The best baked barbecued pork buns I've ever had!
These baked whole abalone puffs with diced chicken
were super scrumptious too :)
And while it doesn't look all that pretty, do trust me when I tell you
that this truffle and wild mushroom dumpling tasted heavenly ;b
Whenever I hear or read raves about Tim Ho Wan's baked barbecued pork buns, I tend to feel rather bemused. Because, in all honesty, I think they're okay but not all that super special. And before anyone suggests it: no, it's not a case of familiarity breeding contempt since one of this budget priced dim sum restaurant chain's Michelin starred outlets is located in my neighborhood. (For the record: I do go there fairly regularly but my favorite items on its menu are actually the har gow (shrimp dumplings) and the pork liver cheong fan (steamed rice noodle rolls).)
Rather, I think one big reason why I don't get the Tim Ho Wan baked barbecued pork bun hype is that I had already tasted ones that were so much better at a number of other Hong Kong restaurants, notably at the Sun Hung Kai Centre branch of Victoria City Seafood Restaurant, before I ate my first baked barbecued pork bun at this dim sum chain founded by a chef who famously previously worked at Lung King Heen, the first Chinese restaurant in the world to be awarded three Michelin stars. And Lung King Heen it was where I went for lunch one Saturday earlier this month, and had what I reckon is the best baked barbecued pork bun I've ever eaten!
Actually, I would go as far as to state that this restaurant at the Four Seasons in Hong Kong is where I had the best dim sum meal of my life thus far. Having gone with eight other people (all of whom most definitely are foodies), our table was able to order and sample a wider variety of dishes than would be the case if our party was smaller in size. And amazingly, nothing we ate (be it steamed rice rolls with tofu sheets, steamed lobster and scallop dumplings, pan fried turnip cake, Chiu Chow dumplings, etc.) disappointed, bar for -- if I were to be ultra critical -- the serviceable but, well, hardly exciting crispy spring rolls which I get the feeling wouldn't have been ordered if our party had not included Westerners.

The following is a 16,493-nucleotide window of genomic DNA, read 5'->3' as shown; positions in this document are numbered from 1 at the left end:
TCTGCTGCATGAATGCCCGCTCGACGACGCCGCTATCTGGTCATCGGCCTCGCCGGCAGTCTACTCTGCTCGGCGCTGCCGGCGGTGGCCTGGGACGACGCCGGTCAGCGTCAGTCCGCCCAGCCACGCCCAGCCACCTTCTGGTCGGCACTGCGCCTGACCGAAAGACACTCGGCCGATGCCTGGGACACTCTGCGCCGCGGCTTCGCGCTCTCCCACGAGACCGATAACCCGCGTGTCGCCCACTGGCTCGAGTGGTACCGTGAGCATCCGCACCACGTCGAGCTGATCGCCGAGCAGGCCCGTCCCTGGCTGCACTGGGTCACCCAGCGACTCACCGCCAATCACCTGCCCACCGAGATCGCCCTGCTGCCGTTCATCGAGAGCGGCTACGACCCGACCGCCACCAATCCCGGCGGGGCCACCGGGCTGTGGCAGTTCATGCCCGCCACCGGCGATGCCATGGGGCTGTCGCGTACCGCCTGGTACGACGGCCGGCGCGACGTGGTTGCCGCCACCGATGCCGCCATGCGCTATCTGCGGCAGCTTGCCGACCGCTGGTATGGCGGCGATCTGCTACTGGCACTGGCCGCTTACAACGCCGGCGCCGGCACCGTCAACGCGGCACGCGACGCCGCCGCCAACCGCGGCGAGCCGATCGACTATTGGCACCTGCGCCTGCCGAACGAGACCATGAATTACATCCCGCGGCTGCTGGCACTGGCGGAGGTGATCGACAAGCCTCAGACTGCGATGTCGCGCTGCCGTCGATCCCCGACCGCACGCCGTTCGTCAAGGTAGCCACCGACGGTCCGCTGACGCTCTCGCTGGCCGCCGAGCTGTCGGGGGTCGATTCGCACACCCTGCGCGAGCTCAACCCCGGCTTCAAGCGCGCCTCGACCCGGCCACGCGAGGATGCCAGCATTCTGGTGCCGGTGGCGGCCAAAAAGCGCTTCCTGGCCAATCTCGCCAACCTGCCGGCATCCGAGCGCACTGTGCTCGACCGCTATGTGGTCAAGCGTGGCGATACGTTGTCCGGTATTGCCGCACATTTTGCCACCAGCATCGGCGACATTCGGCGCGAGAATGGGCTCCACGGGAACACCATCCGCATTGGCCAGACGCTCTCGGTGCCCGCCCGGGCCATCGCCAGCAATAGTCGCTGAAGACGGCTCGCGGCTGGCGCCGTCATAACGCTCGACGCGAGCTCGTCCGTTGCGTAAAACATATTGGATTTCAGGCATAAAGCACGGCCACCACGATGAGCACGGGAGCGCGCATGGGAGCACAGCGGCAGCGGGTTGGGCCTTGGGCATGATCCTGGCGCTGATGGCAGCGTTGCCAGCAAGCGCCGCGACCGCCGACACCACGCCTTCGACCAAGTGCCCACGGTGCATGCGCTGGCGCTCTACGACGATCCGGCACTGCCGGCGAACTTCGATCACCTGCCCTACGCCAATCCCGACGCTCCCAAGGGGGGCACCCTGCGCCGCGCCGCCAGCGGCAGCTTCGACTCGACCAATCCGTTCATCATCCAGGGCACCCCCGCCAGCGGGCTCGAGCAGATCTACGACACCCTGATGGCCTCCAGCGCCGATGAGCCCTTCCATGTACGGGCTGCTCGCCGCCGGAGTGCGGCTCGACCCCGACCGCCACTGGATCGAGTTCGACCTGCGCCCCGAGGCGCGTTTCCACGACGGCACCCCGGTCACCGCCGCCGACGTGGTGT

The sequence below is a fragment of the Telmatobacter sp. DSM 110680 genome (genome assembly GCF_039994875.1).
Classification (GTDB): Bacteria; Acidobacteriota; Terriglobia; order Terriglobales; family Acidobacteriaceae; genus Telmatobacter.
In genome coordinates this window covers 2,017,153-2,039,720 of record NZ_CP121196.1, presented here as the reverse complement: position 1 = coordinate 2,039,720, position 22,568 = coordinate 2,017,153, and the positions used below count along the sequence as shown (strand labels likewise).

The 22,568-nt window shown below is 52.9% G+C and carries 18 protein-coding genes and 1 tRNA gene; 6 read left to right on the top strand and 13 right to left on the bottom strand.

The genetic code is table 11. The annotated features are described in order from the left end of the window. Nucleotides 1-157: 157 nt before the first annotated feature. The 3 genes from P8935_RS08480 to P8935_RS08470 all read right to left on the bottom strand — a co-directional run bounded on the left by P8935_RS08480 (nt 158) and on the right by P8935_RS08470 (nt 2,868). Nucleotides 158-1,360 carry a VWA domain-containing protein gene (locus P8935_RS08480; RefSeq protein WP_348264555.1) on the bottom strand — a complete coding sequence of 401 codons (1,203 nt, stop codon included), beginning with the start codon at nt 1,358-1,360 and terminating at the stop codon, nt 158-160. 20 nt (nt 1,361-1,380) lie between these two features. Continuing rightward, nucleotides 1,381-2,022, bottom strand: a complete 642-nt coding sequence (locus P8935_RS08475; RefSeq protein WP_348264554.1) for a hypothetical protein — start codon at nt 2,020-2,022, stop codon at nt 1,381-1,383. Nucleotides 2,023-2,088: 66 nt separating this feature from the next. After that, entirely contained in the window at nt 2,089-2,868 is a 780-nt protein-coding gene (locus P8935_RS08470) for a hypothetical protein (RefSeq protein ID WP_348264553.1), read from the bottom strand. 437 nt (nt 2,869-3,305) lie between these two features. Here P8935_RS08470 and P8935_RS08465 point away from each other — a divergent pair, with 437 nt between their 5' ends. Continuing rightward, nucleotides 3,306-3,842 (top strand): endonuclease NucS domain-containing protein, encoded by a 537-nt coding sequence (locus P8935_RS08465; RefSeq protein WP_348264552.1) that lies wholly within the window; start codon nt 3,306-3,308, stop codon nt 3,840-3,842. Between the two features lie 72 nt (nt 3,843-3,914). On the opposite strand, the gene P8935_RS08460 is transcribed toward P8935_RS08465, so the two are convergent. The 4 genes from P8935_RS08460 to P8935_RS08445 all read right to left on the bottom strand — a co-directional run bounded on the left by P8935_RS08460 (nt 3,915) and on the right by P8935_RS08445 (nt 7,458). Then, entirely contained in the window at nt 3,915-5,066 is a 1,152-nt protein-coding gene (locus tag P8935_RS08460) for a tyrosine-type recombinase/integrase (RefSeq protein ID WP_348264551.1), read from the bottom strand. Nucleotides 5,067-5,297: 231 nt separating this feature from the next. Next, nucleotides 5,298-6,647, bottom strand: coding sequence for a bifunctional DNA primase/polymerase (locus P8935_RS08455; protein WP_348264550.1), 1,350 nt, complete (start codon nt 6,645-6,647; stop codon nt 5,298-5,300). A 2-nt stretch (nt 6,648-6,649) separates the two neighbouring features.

At the same time, three dishes absolutely stood out for me. One was the truffle and wild mushroom dumpling, whose truffle component I could smell through the delicate dumpling skin and was wonderfully meaty and rich tasting, yet never overwhelming. The second was the baked whole abalone puffs with diced chicken, whose pastry was surprisingly as well as incredibly buttery -- like something you'd get at a top class Western bakery rather than what one would expect to come across at a dim sum lunch.
As for the third: you guessed it -- it was the baked barbecued pork buns! Sweet, yet savory, with wonderful textures, perhaps the secret lies in their actually also having pine nuts along with the usual ingredients found in this item! It is absolutely at the top of my list of dishes to order when I next go to Lung King Heen for dim sum: which, sadly, isn't all that soon since its weekend lunch reservations have to be made months in advance!
On a Michelin star note: I've also had dim sum at two Michelin starred Tin Lung Heen over on Kowloonside at the Ritz Carlton Hotel. And while some of Ting Lung Heen's dishes may win in terms of looks, there really is no contest when it comes to taste. Put another way: the judgements of the Hong Kong Michelin Guide inspectors has sometimes been called into question (including by myself with regards to its apparent low estimation of many of my favorite restaurants). But I totally agree that Lung King Heen is at a level -- sometimes, even more than one level -- above every other place that I've had dim sum at; and this coming from someone who has had dim sum at scores, if not hundreds, of places over the course of her life!
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